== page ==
Nor make replies of loathness: take the hint
Which my despair proclaims; let that be left
Which leaves itself: To the sea-side straightway:
I will possess you of that ship and treasure.
Leave me, I pray, a little: 'pray you now :-
Nay, do so; for, indeed, I have lost command, 5
Therefore I pray you :-I'll see you by and by.

5.

[Sits down. Enter EROS, and CLEOPATRA led by CHARMIAN and IRAS. Eros. Nay, gentle madam, to him :-Comfort him.

[3] I know not whether the author, who loves to draw his images from the sports of the field, might not have written,

The wounded chase of Antony,

The allusion is to a deer wounded and chased, whom all other deer avoid.' 'I will, says Enobarbus, follow Antony, tho' chased and wounded.' JOHNS. [4] Alluding to a benighted traveller. [5] I am not master of my own emotions."

30*

VOL. VI..

JOHNS.

JOHNS.

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Eros. Sir, sir,—

Ant. Yes, my lord, yes ;-He, at Philippi, kept.
His sword even like a dancer ;6 while I struck
The lean and wrinkled Cassius; and 'twas I,
That the mad Brutus ended:7 he alone
Dealt on lieutenantry, and no practice had

In the brave squares of war: Yet now-No matter.
Cleo. Ah, stand by.

Eros. The queen, my lord, the queen.

Iras. Go to him, madam, speak to him;

He is unqualitied with very shame.

Cleo. Well then,-Sustain me :-O !

Eros. Most noble sir, arise; the queen approaches;

Her head's declin'd, and death will seize her; but9
Your comfort makes the rescue.

Ant. I have offended reputation;

A most unnoble swerving.

Eros. Sir, the queen.

Ant. O, whither hast thou led me, Egypt? See, How I convey my shame out of thine eyes

[6] In the Morisco, and perhaps anciently in the Pyrrhick dance, the dancers held swords in their hands with the points upward. JOHNS,

I believe it means that Cæsar never offered to draw his sword, but kept it in the scabbard, like one who dances with a sword on, which was formerly the custom in England. STEEV-Bertram, lamenting that he is kept from the wars, says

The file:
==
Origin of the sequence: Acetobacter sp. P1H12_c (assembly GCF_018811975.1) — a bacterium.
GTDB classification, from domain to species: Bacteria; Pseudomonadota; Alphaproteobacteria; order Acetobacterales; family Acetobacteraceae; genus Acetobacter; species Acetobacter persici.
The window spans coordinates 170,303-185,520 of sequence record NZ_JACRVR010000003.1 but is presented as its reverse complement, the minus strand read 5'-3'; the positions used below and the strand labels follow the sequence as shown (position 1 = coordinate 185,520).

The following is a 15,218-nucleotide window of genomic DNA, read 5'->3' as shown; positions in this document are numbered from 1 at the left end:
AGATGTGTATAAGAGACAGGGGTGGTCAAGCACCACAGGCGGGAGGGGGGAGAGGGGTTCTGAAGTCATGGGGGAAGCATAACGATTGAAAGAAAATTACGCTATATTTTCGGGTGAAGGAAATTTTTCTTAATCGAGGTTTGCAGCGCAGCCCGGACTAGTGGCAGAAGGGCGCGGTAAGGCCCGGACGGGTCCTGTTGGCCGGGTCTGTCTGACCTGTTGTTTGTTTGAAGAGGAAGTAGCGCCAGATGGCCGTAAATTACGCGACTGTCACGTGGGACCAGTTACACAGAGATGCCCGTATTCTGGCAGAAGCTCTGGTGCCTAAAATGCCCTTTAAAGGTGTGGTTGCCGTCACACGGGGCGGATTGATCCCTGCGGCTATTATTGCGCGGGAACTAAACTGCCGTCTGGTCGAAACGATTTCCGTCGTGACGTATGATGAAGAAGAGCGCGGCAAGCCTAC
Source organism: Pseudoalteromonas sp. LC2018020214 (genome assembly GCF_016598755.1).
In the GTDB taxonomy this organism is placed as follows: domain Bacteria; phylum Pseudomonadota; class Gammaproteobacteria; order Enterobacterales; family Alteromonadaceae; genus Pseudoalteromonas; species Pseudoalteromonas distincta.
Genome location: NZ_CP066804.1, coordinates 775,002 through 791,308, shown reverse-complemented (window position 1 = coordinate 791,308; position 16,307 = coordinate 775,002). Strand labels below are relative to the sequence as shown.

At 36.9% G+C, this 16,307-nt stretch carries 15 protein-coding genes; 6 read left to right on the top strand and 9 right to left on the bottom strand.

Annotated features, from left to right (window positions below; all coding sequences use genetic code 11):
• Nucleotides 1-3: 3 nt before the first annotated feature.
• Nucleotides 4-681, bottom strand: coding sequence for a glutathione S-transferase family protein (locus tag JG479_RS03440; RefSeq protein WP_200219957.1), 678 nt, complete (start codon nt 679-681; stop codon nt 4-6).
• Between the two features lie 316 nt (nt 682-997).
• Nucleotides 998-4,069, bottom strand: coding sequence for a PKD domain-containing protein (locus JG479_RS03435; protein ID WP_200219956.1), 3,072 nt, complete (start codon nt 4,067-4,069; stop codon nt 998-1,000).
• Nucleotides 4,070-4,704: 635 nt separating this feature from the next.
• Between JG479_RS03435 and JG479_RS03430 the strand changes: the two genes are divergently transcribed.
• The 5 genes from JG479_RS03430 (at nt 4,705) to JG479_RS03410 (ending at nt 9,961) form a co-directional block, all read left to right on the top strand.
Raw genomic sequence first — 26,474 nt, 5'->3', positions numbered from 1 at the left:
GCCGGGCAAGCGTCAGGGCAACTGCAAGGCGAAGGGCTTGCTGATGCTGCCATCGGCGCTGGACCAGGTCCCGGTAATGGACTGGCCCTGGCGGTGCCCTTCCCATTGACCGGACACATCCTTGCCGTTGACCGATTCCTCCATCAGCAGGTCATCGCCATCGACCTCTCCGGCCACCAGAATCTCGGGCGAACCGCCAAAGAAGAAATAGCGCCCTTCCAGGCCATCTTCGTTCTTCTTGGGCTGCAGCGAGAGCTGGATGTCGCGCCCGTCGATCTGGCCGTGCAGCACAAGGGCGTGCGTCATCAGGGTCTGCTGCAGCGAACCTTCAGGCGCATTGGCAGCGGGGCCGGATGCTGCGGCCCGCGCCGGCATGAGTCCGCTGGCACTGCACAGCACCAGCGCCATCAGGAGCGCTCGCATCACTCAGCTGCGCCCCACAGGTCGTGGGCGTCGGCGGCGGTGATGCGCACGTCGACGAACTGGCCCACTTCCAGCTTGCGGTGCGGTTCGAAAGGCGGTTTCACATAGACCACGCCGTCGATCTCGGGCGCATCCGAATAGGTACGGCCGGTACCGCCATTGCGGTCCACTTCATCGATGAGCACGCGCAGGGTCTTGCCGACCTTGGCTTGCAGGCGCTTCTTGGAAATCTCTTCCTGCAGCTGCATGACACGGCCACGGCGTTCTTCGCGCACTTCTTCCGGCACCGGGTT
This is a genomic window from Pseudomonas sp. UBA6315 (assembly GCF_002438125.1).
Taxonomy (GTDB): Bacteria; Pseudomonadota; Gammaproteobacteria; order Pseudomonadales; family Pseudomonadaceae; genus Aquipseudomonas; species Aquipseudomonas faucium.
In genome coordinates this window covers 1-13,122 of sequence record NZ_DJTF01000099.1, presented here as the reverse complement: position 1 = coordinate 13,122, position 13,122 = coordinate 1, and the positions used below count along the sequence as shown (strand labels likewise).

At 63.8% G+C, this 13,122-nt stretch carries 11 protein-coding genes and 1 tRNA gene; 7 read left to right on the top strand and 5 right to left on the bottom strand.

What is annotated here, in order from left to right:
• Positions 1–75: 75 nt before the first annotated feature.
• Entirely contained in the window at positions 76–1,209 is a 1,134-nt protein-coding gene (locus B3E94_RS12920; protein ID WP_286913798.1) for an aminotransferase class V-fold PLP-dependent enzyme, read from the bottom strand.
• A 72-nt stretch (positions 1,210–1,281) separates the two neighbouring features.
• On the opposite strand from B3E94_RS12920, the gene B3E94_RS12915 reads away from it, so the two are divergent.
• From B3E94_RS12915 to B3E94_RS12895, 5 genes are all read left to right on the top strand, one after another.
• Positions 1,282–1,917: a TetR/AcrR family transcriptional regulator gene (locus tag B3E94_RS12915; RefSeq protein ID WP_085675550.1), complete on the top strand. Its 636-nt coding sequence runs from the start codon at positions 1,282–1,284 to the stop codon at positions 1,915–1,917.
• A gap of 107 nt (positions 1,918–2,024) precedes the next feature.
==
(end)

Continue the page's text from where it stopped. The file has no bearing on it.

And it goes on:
"I shall stay here the forehorse to a smock,
Creaking my shoes on the plain masonry,

Till honour be bought up, and no sword worn,
But one to dance with."

The word worn shows that in both passages our author was thinking of the English, and not of the Pyr hick, or the Morisco, dance, (as Dr. Johnson supposed,) in which the sword was not worn at the side, but held in the hand with the point upward. MALONE.

[7] Nothing can be more in character, than for an infamous debauched tyrant to call the heroic love of one's country and public liberty, madness. WARB.

[8] I know not whether the meaning is, that Cæsar acted only as lieutenant at Philippi, or that he made his attempts only on lieutenants, and left the generals to Antony. JOHNS.--Dealt on lieutenancy, I believe, means only,-fought by proxy, made war by his lieutenants, or on the strength

of his lieutenants.

STEEV.

[9] But has here, the force of except, or unless. JOHNS.

By looking back on what I have left behind 'Stroy'd in dishonour.

Cleo. O my lord, my lord!

Forgive my fearful sails! I little thought,

You would have follow'd.

Ant. Egypt, thou knew'st too well,

My heart was to thy rudder tied by the strings, 2
And thou shouldst tow me after: O'er my spirit
Thy full supremacy thou knew'st; and that
Thy beck might from the bidding of the gods
Command me.

Cleo. O, my pardon.

Ant. Now I must

To the young man send humble treaties, dodge
And palter in the shifts of lowness; who

With half the bulk o'the world play'd as I pleas'd,
Making, and marring fortunes. You did know,
How much you were my conqueror; and that
My sword, made weak by my affection, would
Obey it on all cause.

Cleo. O pardon, pardon.

Ant. Fall not a tear, I say; one of them rates
All that is won and lost: Give me a kiss ;

Even this repays me.-We sent our schoolmaster,
Is he come back?-Love, I am full of lead :-

Some wine, within there, and our viands :

knows,

-Fortune

[Exeunt.

We scorn her most, when most she offers blows.

SCENE X.

CESAR'S Camp, in Egypt. Enter CESAR, DOLABELLA, THYREUS, and others.

Cas. Let him appear that's come from Antony.

Know you him?

Dol. Cæsar, 'tis his schoolmaster :3

An argument that he is pluck'd, when hither

He sends so poor a pinion of his wing,

Which had superfluous kings for messengers,
Not many moons gone by.

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[3] He was schoolmaster to Antony's children by Cleopatra.

MAL.